This week we are continuing our exploration into writing scenes by looking at pensive scenes, or those scenes that explore the thoughts and feelings of our characters. These are not action scenes by any means. In fact pensive scenes slow the pacing of the story significantly, so they are used sparingly. We don’t want our stories to drag.

Pensive scenes allow your reader to see your character’s interior self. There may be thoughts (internal monologue), and moments which allow your character to digest actions, and events, and twists that have changed their course of action earlier in the story.

Pensive scenes also allow your reader to catch their breath after a series of action filled sequences of events. Note that pensive scenes are rarely ever used to open a novel. They also tend to show up later in the plot line.

So what makes a pensive scene?

  • Your character spends more time thinking than acting or speaking
  • Pensive scenes reveal something to the reader about your character’s frame of mind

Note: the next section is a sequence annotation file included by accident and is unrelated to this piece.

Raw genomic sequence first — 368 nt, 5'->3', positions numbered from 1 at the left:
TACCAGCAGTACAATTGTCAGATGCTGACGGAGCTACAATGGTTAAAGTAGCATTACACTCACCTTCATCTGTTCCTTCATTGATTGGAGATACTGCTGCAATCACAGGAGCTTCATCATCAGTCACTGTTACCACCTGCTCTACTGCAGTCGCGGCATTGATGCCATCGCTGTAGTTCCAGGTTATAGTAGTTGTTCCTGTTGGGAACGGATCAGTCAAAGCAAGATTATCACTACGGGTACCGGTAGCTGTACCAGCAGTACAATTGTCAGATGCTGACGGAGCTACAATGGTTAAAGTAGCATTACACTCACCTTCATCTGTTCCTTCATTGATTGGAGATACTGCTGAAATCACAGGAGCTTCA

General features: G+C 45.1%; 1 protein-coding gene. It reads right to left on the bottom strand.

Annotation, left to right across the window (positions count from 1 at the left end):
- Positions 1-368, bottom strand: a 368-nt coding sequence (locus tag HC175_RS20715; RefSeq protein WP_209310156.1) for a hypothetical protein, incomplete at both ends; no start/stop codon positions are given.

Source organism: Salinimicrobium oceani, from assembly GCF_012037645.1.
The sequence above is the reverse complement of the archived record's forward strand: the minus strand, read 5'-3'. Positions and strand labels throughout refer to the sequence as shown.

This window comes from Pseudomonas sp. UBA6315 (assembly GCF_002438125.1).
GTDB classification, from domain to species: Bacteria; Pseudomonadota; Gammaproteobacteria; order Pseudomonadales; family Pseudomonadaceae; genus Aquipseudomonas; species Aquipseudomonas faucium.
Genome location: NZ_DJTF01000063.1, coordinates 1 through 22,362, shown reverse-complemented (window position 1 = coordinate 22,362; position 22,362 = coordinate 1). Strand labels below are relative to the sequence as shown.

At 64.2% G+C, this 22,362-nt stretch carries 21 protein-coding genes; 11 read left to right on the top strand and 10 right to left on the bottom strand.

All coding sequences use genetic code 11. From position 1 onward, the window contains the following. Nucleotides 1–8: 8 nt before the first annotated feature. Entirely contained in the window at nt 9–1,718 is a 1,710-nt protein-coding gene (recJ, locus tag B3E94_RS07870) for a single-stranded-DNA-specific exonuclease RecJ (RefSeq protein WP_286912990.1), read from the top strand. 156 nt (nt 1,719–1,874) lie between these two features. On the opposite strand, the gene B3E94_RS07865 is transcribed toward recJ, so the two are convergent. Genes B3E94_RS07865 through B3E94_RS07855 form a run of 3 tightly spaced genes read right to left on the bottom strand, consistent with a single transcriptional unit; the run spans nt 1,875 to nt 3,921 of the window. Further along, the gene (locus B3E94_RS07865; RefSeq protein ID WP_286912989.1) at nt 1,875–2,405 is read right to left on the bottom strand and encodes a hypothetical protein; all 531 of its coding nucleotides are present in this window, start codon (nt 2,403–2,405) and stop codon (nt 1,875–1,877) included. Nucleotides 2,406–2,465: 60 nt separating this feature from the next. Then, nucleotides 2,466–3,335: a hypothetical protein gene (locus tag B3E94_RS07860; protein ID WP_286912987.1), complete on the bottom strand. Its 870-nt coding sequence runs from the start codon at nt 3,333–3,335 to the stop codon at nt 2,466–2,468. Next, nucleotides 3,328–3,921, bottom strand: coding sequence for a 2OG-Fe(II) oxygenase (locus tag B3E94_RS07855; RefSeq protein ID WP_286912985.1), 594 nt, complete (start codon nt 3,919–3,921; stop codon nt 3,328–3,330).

• Pensive scenes must have some bearing on the plot. If they don’t, then cut them Each and every scene must move the story forward or it should not be in the book

Be sure to use scene setting to ground your reader in space and time when you are writing a pensive scene. You want your reader to know where our character is as they have this internal time. You can use the setting also as a way to convey the mood and meaning for your character’s thoughts and emotions. You might also start the scene in transition between the heart-pounding action of the earlier scene to help move your reader to a quieter moment of your character’s thoughts. Let your reader gear down rather than making them stop on a dime as it were.

Remember that the purpose of the pensive scene is to give your reader some intimacy with your character as your character experiences their inner thoughts.

  • Give your character realistic responses to earlier events
  • Make sure that your character wrestles with some issue in the previous scene or series of scenes
  • Have your character come up with a plan of action to move them toward their goal
  • Show your character’s internal conflict
  • Include some element of danger for your character to think about
  • Add tension through your character’s surroundings
  • Use mood and ambiance

When writing your pensive scene, it is still important that the story move forward.

  • Can you end this introspective scene with a cliffhanger so that your reader will continue to turn the page?
  • Can your character come to a moment of decision that changes the direction of the plot?
  • Is there some surprise that pops up? Your story still needs twists and turns to interest your reader, even in quiet scenes.